False memories implanted in sleeping mice

sleeping mouse

In addition to forgetting things, many people often have false memories, memories of things that never actually happened. False memory implantation often happens as a result of suggestion, but it can also be manipulated with specific technologies including gene editing and brain stimulation.

Most recently, researchers were the first to implant these false memories is sleeping mice. Additionally, these memories persisted after the animal woke up and affected the mouse’s behavior. To implant the memories, researchers targeted the medial forebrain bundle (MFB), part of the reward system, and the hippocampus which is important for memory. Within the hippocampus, they focused on place cells which are nerves that activate when the animal is in a specific location, a function important for spatial navigation

These place cells can be identified in an individual mouse by recording neural activity as the mouse enters various areas in an environment and noting which areas in the brain are activated in certain areas of the environment. Once the cells were identified, researchers stimulated the MFB while the mouse was awake and the place cells were active. This stimulation of reward circuitry while in a certain area produces a false positive association between a particular area in the environment and a reward, causing these mice to spend significantly longer in this particular area than randomly stimulated control mice.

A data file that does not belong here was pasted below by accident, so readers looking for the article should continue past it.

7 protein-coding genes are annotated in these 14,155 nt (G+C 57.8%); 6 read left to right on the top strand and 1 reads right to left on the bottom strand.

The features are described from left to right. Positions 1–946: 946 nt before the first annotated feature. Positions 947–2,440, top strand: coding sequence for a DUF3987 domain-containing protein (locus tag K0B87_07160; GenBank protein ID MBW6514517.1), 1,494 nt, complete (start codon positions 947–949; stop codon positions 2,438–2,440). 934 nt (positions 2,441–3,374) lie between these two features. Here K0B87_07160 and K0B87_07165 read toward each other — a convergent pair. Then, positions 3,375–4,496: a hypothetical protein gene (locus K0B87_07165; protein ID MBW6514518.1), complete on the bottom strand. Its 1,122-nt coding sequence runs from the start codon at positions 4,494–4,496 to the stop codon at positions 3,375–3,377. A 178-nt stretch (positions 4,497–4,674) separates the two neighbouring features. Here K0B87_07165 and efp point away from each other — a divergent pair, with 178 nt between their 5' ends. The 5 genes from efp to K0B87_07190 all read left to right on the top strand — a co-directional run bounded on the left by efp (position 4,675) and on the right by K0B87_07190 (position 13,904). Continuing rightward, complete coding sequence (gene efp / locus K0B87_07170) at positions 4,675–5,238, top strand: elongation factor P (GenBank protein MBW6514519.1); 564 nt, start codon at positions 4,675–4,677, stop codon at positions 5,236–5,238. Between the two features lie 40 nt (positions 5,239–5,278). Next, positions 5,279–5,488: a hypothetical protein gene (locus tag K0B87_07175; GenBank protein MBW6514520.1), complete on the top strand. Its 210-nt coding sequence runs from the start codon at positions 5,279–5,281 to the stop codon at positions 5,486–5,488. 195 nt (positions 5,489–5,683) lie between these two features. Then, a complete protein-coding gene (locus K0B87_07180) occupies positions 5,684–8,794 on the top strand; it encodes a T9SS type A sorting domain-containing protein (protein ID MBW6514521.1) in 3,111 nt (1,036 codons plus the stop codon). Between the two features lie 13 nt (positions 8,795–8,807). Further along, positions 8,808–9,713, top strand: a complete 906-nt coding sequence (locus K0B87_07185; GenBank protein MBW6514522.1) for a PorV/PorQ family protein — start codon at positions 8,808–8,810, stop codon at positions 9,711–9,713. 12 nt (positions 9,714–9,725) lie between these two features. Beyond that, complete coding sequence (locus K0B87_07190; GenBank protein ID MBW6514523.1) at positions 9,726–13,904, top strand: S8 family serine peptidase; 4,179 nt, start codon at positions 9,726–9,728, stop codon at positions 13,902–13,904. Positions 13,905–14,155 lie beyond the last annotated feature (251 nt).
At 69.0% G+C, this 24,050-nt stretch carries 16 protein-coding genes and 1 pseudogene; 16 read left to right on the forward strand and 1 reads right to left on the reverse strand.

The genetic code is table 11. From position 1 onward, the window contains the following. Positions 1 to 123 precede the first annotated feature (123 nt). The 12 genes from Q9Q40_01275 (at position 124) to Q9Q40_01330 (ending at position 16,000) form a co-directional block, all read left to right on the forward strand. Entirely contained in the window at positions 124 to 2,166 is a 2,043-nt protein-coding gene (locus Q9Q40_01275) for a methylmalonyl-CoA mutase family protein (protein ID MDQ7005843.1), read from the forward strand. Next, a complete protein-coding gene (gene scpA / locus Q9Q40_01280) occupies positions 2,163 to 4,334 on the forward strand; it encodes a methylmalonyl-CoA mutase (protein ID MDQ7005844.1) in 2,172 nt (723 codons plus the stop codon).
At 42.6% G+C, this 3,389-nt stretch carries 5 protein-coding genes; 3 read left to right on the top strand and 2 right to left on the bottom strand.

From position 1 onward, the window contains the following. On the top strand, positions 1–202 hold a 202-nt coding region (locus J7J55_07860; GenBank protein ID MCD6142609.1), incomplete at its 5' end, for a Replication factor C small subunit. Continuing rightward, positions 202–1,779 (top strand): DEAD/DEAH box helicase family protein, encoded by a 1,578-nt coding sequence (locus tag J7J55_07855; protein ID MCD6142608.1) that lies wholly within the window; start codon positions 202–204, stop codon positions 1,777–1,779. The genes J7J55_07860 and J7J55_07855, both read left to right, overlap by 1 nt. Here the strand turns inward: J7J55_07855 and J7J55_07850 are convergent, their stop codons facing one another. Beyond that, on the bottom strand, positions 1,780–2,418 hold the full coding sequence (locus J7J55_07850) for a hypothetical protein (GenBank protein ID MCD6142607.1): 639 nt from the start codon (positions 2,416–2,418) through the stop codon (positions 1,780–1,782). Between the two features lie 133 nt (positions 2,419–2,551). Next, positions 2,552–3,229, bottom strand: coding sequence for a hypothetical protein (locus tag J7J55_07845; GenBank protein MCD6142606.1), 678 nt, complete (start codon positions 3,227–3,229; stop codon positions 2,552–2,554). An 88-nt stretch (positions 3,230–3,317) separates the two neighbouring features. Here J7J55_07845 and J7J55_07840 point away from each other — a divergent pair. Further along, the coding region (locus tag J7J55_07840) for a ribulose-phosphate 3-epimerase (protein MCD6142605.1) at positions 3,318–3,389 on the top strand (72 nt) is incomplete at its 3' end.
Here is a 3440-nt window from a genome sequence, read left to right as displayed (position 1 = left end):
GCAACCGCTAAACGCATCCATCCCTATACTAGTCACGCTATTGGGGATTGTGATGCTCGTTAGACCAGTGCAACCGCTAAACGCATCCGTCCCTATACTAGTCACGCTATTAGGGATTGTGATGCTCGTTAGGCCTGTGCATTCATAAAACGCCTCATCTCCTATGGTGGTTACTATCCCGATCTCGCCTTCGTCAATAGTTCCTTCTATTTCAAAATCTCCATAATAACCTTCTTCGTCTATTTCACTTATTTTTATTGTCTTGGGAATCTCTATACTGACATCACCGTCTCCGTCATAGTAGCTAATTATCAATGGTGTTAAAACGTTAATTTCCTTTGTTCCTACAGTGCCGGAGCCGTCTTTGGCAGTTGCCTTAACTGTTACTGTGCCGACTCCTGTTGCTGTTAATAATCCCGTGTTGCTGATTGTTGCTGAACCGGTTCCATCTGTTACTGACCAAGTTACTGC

During sleep, the neurons in the hippocampus replays the waking experiences, researchers continued to monitor brain activity while the mice were sleeping. Whenever the place cell of interest fired, a computer automatically stimulated the MFB. Once awake, these animals spent up to 5 times longer in the area that corresponded to the place cell that had been paired with MFP stimulation compared to randomly stimulated mice showing that the specific MFP stimulated mice has a conscious memory of a reward in this location.

These results indicate a successful technique for implanting false memories in mice, which could play a role in better understanding certain memory problems, mental illnesses involving memory, and ways to make eye-witness testimony more reliable


Filed under: Amelia C Tagged: False memory, hippocampus, memory, reward system
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